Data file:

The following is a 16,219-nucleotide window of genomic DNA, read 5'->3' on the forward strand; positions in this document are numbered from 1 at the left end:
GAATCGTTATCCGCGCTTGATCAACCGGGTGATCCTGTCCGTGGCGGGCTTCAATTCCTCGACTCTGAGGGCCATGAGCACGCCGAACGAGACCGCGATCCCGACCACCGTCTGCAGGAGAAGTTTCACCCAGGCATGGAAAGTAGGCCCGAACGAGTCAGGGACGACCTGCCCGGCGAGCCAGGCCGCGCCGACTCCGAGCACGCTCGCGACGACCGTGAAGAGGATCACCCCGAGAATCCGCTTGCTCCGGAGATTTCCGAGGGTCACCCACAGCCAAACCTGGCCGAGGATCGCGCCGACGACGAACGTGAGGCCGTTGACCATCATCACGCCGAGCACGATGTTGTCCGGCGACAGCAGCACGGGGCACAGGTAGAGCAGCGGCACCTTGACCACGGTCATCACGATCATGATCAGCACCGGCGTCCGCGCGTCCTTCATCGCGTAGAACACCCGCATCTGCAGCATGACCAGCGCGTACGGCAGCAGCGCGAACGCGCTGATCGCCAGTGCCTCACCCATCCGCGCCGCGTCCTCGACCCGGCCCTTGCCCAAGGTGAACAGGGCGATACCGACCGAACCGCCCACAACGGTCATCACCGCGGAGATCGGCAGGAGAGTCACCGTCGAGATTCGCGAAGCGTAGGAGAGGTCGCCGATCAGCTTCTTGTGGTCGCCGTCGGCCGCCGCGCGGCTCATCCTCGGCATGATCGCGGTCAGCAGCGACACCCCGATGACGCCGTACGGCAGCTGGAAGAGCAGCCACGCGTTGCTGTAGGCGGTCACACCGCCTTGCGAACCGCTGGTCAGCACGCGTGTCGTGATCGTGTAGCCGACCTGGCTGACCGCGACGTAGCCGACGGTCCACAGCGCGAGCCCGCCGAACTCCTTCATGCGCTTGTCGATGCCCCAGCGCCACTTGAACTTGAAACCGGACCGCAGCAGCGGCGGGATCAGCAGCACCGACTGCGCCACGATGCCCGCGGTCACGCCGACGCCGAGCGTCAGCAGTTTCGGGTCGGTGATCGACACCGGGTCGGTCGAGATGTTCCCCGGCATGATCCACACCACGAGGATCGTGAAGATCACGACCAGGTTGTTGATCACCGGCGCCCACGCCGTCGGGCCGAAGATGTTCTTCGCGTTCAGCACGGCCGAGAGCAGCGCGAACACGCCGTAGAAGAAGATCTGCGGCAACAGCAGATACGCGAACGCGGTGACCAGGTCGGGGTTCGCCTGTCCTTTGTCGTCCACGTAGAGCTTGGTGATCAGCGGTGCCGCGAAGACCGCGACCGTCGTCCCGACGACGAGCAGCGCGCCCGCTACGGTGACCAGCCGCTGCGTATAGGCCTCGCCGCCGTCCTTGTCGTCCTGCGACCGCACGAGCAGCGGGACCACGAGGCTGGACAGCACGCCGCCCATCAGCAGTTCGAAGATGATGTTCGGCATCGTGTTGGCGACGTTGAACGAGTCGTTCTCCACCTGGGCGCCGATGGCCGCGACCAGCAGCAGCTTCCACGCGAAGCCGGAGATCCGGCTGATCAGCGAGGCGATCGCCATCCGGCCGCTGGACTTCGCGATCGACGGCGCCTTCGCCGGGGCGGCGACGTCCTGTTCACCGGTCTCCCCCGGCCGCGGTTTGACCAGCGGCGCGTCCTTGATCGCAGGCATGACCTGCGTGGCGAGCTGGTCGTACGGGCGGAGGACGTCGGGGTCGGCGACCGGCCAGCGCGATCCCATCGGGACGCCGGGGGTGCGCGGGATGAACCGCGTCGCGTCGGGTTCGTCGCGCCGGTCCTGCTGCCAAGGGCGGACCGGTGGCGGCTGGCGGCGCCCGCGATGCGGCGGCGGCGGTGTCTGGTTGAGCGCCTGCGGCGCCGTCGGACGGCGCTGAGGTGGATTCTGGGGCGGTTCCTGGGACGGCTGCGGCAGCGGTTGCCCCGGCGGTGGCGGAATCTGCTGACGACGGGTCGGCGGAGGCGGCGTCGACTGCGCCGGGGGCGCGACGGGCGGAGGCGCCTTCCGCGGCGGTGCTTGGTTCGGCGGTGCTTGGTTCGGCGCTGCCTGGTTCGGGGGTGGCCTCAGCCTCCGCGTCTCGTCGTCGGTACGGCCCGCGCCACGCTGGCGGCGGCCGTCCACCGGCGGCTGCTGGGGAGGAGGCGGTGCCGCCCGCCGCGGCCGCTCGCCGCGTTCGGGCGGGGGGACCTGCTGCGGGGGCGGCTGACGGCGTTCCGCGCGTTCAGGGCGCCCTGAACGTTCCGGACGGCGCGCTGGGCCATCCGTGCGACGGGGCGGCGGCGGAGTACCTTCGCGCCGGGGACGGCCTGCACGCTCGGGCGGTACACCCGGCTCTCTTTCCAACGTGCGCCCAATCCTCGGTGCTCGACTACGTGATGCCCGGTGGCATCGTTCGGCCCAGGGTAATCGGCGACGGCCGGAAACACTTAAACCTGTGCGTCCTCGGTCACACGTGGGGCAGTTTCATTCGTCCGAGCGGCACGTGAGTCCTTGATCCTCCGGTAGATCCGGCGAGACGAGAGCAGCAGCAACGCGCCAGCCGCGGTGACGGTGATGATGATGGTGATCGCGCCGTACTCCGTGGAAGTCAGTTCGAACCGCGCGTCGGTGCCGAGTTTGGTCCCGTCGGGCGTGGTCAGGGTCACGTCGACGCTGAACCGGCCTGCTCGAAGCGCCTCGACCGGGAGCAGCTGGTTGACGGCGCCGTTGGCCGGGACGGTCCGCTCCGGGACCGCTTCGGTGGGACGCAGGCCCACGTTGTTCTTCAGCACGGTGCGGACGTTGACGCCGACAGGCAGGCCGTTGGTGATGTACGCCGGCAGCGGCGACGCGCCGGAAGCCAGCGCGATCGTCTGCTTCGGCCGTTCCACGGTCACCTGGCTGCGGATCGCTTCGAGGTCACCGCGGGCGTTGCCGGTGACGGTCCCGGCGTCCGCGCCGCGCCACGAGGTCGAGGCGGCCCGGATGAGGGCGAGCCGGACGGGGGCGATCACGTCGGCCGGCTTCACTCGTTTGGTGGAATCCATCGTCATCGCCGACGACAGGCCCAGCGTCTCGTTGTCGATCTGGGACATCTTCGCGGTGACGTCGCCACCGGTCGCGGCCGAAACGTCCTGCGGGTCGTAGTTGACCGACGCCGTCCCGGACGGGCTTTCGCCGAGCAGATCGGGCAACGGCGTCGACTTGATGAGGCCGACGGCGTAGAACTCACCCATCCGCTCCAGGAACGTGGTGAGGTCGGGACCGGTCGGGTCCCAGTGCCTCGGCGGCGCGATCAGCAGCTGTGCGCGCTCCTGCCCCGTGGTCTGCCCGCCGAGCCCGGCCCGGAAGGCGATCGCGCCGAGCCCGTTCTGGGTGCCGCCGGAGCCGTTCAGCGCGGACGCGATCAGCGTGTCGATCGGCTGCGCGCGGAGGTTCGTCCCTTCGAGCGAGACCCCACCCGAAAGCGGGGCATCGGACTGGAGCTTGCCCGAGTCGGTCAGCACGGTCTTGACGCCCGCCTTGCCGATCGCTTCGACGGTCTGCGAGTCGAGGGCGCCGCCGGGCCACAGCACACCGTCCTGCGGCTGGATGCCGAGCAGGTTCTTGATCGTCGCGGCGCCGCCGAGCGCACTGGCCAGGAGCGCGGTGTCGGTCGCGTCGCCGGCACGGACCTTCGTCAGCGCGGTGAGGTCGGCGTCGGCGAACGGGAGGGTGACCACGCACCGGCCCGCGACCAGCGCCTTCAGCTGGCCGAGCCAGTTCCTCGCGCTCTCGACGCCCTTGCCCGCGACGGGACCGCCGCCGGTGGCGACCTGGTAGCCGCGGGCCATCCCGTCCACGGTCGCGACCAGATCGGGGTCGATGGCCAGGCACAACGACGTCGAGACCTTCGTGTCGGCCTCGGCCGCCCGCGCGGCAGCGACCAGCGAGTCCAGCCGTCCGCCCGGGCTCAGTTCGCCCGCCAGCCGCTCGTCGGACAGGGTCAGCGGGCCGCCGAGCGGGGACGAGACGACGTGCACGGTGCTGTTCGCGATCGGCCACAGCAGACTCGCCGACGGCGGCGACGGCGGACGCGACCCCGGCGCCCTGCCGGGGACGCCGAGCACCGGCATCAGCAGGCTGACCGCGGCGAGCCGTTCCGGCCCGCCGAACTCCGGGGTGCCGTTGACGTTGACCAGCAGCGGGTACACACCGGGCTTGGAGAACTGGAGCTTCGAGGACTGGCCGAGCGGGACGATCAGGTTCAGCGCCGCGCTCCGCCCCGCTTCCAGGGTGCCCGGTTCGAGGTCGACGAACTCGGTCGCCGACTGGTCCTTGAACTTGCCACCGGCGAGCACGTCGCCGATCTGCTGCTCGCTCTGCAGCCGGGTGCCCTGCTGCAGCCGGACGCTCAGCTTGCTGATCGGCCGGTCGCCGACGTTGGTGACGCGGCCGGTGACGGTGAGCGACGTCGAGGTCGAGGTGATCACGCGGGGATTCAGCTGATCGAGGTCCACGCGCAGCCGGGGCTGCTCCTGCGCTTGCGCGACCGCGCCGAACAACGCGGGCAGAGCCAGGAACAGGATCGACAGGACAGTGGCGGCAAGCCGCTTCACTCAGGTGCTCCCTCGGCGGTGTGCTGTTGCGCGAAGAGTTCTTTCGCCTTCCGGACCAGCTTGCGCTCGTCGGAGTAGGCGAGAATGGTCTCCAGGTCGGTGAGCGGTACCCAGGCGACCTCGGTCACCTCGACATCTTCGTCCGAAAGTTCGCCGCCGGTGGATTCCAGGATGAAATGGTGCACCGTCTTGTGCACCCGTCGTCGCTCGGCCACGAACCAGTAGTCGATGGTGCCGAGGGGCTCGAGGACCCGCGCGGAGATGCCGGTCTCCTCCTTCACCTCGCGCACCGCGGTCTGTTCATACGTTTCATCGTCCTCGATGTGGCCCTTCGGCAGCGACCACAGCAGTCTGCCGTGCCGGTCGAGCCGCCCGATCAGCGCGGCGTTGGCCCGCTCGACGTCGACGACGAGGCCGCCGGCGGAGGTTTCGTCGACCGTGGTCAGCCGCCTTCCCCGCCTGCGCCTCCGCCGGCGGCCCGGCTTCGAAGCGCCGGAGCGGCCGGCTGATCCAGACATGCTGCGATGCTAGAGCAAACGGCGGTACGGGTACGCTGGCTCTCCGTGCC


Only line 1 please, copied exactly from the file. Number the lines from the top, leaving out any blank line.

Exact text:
The following is a 16,219-nucleotide window of genomic DNA, read 5'->3' on the forward strand; positions in this document are numbered from 1 at the left end: